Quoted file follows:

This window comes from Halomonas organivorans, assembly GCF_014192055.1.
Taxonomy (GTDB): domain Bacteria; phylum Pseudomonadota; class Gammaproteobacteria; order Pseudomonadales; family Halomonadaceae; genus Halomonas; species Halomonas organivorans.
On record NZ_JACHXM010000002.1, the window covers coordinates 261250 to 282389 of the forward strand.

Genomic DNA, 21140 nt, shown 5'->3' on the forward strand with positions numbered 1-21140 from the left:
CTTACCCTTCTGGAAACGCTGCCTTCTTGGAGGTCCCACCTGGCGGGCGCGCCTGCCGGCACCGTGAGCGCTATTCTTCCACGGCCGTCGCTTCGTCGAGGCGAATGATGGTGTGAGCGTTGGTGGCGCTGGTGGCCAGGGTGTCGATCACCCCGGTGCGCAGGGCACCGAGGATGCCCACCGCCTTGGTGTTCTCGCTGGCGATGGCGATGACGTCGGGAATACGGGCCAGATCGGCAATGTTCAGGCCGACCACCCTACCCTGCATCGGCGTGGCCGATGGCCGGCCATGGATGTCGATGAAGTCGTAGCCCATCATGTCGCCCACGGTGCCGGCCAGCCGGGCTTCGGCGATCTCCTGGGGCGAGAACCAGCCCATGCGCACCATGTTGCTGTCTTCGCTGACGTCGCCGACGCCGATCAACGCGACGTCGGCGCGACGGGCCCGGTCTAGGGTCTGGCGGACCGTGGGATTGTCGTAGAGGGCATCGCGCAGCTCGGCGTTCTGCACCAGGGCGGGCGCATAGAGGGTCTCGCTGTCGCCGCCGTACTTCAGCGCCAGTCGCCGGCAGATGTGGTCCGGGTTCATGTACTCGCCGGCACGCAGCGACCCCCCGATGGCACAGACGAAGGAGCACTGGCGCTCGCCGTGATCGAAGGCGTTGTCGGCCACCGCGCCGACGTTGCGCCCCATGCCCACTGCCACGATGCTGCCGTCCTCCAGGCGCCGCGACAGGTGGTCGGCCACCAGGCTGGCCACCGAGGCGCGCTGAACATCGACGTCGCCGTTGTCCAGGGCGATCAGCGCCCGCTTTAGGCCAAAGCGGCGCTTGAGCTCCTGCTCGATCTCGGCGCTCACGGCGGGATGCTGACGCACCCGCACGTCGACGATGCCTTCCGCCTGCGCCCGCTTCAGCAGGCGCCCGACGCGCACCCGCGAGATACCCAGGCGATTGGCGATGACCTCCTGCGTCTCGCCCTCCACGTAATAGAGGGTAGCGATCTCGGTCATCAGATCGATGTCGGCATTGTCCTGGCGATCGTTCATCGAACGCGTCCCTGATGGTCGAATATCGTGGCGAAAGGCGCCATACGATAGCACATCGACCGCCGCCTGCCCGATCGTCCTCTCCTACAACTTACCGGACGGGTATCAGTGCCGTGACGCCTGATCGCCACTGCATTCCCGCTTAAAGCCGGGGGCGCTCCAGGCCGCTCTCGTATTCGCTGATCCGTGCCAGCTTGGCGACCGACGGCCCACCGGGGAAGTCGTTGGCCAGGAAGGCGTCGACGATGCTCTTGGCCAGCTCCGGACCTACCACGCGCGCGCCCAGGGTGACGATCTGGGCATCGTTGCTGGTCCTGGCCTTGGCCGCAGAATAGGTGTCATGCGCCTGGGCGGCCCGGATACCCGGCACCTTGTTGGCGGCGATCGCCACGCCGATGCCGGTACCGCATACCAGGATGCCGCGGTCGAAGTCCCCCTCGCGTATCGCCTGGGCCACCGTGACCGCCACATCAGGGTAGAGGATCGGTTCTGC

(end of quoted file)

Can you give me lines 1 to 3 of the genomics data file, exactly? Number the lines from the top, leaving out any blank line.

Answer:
This window comes from Halomonas organivorans, assembly GCF_014192055.1.
Taxonomy (GTDB): domain Bacteria; phylum Pseudomonadota; class Gammaproteobacteria; order Pseudomonadales; family Halomonadaceae; genus Halomonas; species Halomonas organivorans.
On record NZ_JACHXM010000002.1, the window covers coordinates 261250 to 282389 of the forward strand.